House Majority Leader Eric Cantor canceled his speech at Huntsman Hall on Friday. Printed below are letters we received in response to the cancellation and the protest surrounding the lecture.
An embarrassment for the University
What an embarrassment that a senior American political leader takes time to speak to Penn, and the University fouls it up.
The public should absolutely not be invited to lectures on campus that may be oversubscribed, for precisely the reason that the speakers are coming to speak to Penn students and alumni. Letting in the first 300 means there may well be no Penn students or alumni in the room, since we do things like work, study, attend class and bathe regularly. The only people who would queue all day long to attend have ulterior motives, notwithstanding the solidarity they apparently have from many in the Penn faculty.
Why would any reasonable person voluntarily speak to 300 raging behemot whose only goal is to disrupt the speech? Would they have even let him say a word, or would they starting shouting him down before he even took the podium? And why does it always seem like conservatives are the ones on campus being shouted down by liberals? Why are liberals so afraid of ideas that don’t agree with their own?
Some of my most memorable experiences at grad school at Columbia University involved hearing conservative viewpoints expressed by folks like John Ashcroft, Theo van Gogh and Ann Coulter. The public would never be allowed to such a speech. Admission was strictly by advance ticket only, the entire building was shut save for one narrow entrance, and the police were equipped with metal barricades and a paddy-wagon. It’s a shame the radical left forced such measures, but at least the speeches went smoothly.
Indeed, the speeches contributed greatly to the exchange of ideas on which modern universities pride themselves, since conservative ideas on campus are otherwise so scarce. And, scary as it may be to many of Penn’s faculty and administrators, some people may have been convinced by the exchange of ideas to learn more about conservative principles.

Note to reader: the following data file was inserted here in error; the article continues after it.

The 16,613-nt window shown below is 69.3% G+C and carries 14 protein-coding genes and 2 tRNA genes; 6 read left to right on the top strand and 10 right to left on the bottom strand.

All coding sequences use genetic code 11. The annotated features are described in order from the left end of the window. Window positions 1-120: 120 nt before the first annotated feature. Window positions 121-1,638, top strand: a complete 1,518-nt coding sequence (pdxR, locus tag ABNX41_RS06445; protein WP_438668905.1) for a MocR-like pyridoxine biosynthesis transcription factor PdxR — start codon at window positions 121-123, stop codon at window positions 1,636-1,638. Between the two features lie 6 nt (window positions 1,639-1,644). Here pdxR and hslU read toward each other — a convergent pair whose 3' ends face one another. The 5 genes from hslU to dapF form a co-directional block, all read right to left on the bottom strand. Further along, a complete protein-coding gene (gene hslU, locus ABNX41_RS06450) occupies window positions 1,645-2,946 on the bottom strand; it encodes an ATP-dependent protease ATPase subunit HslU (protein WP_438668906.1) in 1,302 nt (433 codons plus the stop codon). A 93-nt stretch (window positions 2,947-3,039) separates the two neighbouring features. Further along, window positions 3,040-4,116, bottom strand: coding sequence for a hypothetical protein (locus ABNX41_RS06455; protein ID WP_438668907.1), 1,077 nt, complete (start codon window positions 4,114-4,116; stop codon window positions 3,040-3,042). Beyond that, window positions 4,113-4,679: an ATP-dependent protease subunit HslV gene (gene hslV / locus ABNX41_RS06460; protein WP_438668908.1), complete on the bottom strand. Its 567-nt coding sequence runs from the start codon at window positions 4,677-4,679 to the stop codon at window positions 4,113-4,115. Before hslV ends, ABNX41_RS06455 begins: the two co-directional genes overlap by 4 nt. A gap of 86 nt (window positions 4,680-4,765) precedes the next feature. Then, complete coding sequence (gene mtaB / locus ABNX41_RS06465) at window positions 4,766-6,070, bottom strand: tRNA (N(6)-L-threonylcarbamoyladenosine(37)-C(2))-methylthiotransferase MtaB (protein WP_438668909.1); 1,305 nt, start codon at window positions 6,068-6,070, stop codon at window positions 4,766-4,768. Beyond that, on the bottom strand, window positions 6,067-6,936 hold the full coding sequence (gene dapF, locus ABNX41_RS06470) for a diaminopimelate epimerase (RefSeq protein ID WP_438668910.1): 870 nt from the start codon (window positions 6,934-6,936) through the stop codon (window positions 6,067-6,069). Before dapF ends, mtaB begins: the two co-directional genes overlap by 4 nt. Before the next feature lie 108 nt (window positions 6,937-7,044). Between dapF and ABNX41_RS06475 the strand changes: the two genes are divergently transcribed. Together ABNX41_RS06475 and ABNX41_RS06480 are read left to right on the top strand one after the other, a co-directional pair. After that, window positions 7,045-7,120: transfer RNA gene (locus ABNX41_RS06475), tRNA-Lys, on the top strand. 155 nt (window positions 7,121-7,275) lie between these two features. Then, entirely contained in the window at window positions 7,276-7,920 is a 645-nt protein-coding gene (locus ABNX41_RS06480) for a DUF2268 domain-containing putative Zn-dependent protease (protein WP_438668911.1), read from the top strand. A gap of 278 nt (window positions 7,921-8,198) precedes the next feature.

2001 Wharton graduate
Losing track of what’s important
I have been following the story of House Majority Leader Eric Cantor’s lecture at Wharton, mostly because I am a partisan hack inside the Beltway, but also because it makes me proud as an alumnus that someone of his standing would enrich our University with his remarks. When I was a student, we were fortunate enough to have Sen. John Kerry (then a presidential candidate) and Henry Kissinger come to campus and we were all richer for having had the experience. It wasn’t a partisan issue.
I worry that students, our University and our community have lost track of what’s important in the exchange of diatribes that erupted around the Majority Leader’s cancelled event. Surely someone who you don’t agree with deserves the right to speak for himself, without interruption, occupation or hot-headed rhetoric. I hope that 99 percent of Americans would agree with that.
The Majority Leader might have told us things we didn’t want to hear. Here’s one of them. Earlier this week the University announced that it was “greening its kitchens.” While this is great news, I read it and wondered: is tuition still $40,000? Because if it is, you probably have better things to do with your money than green your kitchen.
2008 College graduate
The reason Cantor canceled
At about 1:30 p.m. on Friday, I received a terse email from Penn informing me that House Majority Leader Eric Cantor had canceled his lecture on campus. The laconic email left many questions unanswered, but fortunately that problem was solved for me when my phone rang about 30 seconds later. A friend who had just finished having a meeting with Cantor in Center City gave me a more detailed account of the rationale behind the representative’s decision.
As has been reported, one of the primary reasons was a misunderstanding between his staff and Penn regarding the makeup of the audience. Penn was one stop on his tour of college campuses, where he has been speaking at events aimed specifically at students. However, there is a lot more to the story. Cantor’s staff had also been informed that day that Penn had strict free-speech policies at these events, and consequently members of the audience would be allowed to publicly voice their opinions.